When Loretta, Christopher and I left home last Friday morning well before daybreak on our way to some little suburb of Atlanta, I was still 63 years old. Chris had negotiated the purchase of a used Honda Civic, a couple thousand dollars less than anything he could find closer. Lo and I were connived into driving him down to pick up the car and we figured the road trip would do us good.
However, upon arriving back in Chattanooga on the return trip, I am reasonably sure that I was 70 years of age. I was probably 65 by the time we found our destination in a burg called Alpharetta, Ga.
Chris and Loretta had decided to take a shortcut that would both dodge Atlanta and shave 25 miles off the drive.
Armed with a talking GPS device and three pages of Map Quest instructions, we exited I-75 20 miles north of Atlanta and headed cross country into rural Georgia. Loretta was driving, Chris was navigating and I was in the back seat rapidly aging.
The GPS thing, when queried, had a logical explanation. Even after 15 miles of wrong turns, it kept telling Chris how to get back onto 75. The written instructions kept telling him to turn left or right onto roads that did not exist. In the meantime Loretta was in the process setting a new Guinness World Record for the number of churchyards in which you can stop and turn around on your way to Alpharetta. We had also become keenly aware as to why this part of the country is called the Bible Belt.
Finally, an hour after blowing the 25 miles we were supposed to be saving in the aforementioned church parking lots, Lo pulled into a country store to ask directions to Alpharetta and a nice gentleman suggested, “Well, you go up here to highway 9 and take a right and get on 75 and take exit whatever,” but this was not what Loretta and Chris wanted to hear because they had too much time already invested in pursuit of the World Record. So we returned to country roads and I resumed the process of aging.
I could go here for pages, but, suffice to say, we finally arrived at the correct address, admired the car and proceeded to give it a test drive. So enthused we were with its bells and whistles and its impressive get up and go that we became hopelessly lost within five miles of the car lot whereupon we began another record quest having to do with the number of times you can switch directions within a mile of Union Center Drive.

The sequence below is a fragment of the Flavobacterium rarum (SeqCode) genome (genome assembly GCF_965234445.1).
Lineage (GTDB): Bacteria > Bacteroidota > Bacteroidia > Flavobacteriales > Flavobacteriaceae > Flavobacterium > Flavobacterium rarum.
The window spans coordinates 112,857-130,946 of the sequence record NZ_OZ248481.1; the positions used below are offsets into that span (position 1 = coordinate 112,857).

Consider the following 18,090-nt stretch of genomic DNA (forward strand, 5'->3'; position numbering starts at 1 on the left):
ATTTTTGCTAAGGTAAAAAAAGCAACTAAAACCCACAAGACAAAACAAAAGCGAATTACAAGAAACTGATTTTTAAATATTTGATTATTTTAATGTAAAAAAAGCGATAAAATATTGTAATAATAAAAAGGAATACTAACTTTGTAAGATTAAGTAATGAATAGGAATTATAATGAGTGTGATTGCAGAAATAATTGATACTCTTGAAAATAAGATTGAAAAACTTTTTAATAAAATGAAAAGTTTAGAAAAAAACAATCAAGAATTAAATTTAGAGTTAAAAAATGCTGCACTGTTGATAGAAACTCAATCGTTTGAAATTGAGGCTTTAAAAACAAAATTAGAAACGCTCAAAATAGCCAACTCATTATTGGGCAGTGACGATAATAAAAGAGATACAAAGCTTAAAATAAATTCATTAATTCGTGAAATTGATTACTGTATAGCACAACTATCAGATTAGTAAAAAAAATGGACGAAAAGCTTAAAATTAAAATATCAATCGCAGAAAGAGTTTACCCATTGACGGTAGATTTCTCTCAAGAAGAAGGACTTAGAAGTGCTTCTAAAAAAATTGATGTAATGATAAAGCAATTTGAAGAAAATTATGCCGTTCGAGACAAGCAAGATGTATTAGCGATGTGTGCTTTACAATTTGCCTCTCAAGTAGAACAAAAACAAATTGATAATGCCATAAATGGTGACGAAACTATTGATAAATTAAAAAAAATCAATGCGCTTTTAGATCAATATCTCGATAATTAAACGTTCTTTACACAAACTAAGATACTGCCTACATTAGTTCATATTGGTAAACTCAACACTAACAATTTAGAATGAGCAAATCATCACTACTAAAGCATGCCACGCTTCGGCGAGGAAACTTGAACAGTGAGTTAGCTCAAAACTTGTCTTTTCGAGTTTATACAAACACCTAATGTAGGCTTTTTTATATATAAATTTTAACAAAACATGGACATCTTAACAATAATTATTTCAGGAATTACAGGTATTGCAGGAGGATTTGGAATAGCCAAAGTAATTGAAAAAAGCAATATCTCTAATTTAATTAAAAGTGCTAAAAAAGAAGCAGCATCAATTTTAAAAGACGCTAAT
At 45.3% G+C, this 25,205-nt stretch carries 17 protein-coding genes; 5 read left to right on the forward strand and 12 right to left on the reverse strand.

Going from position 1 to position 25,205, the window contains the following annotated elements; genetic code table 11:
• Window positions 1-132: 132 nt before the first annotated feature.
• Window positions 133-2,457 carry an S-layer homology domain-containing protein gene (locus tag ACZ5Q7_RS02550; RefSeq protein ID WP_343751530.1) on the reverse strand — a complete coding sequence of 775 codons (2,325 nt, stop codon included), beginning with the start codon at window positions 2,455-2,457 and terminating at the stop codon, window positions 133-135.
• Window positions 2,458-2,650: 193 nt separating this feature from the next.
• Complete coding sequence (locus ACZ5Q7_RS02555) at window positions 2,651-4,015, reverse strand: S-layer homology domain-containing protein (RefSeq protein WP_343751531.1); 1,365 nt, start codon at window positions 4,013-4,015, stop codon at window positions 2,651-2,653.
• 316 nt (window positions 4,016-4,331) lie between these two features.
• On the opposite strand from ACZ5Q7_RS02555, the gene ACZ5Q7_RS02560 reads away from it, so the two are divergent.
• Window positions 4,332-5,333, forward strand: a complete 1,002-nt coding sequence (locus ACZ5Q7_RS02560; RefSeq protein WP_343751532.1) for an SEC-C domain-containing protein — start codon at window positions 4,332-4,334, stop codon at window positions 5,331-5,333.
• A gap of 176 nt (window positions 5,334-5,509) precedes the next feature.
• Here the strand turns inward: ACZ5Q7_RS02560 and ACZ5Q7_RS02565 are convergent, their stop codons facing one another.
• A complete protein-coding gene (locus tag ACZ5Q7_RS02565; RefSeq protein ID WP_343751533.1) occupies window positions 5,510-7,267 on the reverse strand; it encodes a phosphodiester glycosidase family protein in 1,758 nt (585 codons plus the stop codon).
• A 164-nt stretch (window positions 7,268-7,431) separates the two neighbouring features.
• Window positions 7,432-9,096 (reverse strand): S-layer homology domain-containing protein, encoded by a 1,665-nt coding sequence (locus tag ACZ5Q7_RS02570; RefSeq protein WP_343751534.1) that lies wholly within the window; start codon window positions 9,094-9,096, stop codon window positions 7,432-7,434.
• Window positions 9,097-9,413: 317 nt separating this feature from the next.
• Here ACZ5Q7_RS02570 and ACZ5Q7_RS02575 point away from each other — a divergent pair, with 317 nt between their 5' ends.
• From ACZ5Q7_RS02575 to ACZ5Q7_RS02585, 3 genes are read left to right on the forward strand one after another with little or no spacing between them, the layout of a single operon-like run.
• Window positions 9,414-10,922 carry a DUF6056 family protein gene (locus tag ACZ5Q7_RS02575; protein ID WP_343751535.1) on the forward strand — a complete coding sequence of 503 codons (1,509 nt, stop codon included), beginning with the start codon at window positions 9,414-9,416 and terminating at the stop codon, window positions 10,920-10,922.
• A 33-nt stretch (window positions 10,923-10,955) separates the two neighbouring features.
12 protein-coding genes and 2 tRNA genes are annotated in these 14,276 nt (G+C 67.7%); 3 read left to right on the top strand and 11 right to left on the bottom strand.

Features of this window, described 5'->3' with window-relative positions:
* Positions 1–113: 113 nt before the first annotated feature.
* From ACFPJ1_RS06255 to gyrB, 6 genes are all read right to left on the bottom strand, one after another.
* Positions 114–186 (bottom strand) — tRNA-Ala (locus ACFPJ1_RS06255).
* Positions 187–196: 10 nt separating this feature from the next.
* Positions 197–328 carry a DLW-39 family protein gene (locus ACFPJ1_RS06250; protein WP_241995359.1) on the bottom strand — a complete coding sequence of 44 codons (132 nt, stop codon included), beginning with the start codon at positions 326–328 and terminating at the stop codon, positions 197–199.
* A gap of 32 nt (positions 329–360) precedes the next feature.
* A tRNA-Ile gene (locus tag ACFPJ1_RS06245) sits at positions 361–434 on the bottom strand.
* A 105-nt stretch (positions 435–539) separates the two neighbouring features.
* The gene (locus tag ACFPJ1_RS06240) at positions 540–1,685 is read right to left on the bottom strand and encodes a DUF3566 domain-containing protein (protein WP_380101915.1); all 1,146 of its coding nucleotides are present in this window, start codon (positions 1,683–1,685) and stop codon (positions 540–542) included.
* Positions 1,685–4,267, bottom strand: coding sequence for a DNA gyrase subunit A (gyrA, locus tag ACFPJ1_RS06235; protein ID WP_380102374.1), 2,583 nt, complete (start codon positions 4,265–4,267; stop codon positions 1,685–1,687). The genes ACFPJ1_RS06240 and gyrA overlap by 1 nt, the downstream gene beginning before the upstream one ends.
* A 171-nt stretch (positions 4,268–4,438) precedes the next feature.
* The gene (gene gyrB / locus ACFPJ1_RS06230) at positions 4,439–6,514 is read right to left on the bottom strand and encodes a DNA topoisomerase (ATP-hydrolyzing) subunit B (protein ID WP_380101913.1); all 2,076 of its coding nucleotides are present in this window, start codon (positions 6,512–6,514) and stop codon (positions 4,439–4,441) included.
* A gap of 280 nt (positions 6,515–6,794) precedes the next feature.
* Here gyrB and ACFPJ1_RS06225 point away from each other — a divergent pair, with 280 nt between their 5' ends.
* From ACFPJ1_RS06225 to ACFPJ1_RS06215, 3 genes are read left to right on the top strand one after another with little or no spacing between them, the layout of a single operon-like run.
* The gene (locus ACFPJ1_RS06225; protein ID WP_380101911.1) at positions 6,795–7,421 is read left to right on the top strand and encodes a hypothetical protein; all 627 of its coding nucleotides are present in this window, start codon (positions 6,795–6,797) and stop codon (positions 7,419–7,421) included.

Finally, after I passed the age of 65 and demanded that Chris either stop and call the car guy or simply let me out so I could hitchhike back to Paint Lick, he conceded. I could hear the car guy laughing. Turned out this happened all the time.
He had already had a belly laugh at our expense when we described our adventures on the scenic route and, after Chris closed the deal, he jovially drew a map that would get us on I-75 North that only involved three turns. “Ten miles — about ten minutes,” he said.
The map was correct, as was the estimated mileage, but the time allowance was off by more than an hour. It was rush hour, better known as hell on earth, in Atlanta. The plan was that Lo and I would stay in sight of Chris and perhaps rendezvous in Chattanooga where we would have dinner. Chris planned on driving home. Lo and I planned to take the night and visit the Tennessee Aquarium on Saturday.
But we lost sight of Chris before we’d gone half a mile. We did maintain telephone contact and agreed with one another that if we got lost, we were on our own when it came to being found.
Somehow or another, Loretta managed to negotiate more than a dozen necessary lane changes with inches to spare before we got out of stop-and-go traffic. Miraculously we were still on speaking terms even though my face was wrinkled, my hair greyer and I had reached the ripe old age of 70. Chris was way ahead of us by the time we got into sensible traffic and he decided to forego a stop for dinner.
Loretta and I took the night at the Guest House Inn in Chattanooga and spent all day Saturday at the Aquarium, which doubled as a fountain of youth for me. The Tennessee Aquarium is one tourist destination that is not overrated. The architecture and the exhibits are absolutely breathtaking and our visit pretty much restored the years I lost in the process of getting there.
In fact, we are already planning to go back this summer, both and to the aquarium and to spend a few days exploring the rest of the city. We both agree that Chattanooga is one of the prettiest, friendliest, most affordable and most laid-back cities we have ever visited, and that really suits our style.